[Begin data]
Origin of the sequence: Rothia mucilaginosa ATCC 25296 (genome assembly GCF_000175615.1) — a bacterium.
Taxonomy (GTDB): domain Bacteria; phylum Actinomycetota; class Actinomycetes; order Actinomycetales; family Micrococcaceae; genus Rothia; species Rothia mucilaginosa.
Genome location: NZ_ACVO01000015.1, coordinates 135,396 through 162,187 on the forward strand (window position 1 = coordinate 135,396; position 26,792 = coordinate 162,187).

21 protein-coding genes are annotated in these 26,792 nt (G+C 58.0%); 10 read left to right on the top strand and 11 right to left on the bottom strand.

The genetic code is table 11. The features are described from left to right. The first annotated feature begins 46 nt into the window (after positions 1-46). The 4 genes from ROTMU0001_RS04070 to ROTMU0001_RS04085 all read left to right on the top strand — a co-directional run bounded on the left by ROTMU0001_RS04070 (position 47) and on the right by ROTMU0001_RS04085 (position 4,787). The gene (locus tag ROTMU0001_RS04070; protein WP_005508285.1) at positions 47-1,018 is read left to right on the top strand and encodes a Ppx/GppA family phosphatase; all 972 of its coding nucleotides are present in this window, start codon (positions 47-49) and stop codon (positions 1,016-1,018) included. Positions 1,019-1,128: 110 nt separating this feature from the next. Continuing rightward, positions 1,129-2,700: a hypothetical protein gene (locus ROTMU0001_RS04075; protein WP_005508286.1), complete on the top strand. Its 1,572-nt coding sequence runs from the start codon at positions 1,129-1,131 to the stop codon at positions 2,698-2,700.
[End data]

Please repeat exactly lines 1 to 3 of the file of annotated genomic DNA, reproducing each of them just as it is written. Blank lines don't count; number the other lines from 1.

Origin of the sequence: Rothia mucilaginosa ATCC 25296 (genome assembly GCF_000175615.1) — a bacterium.
Taxonomy (GTDB): domain Bacteria; phylum Actinomycetota; class Actinomycetes; order Actinomycetales; family Micrococcaceae; genus Rothia; species Rothia mucilaginosa.
Genome location: NZ_ACVO01000015.1, coordinates 135,396 through 162,187 on the forward strand (window position 1 = coordinate 135,396; position 26,792 = coordinate 162,187).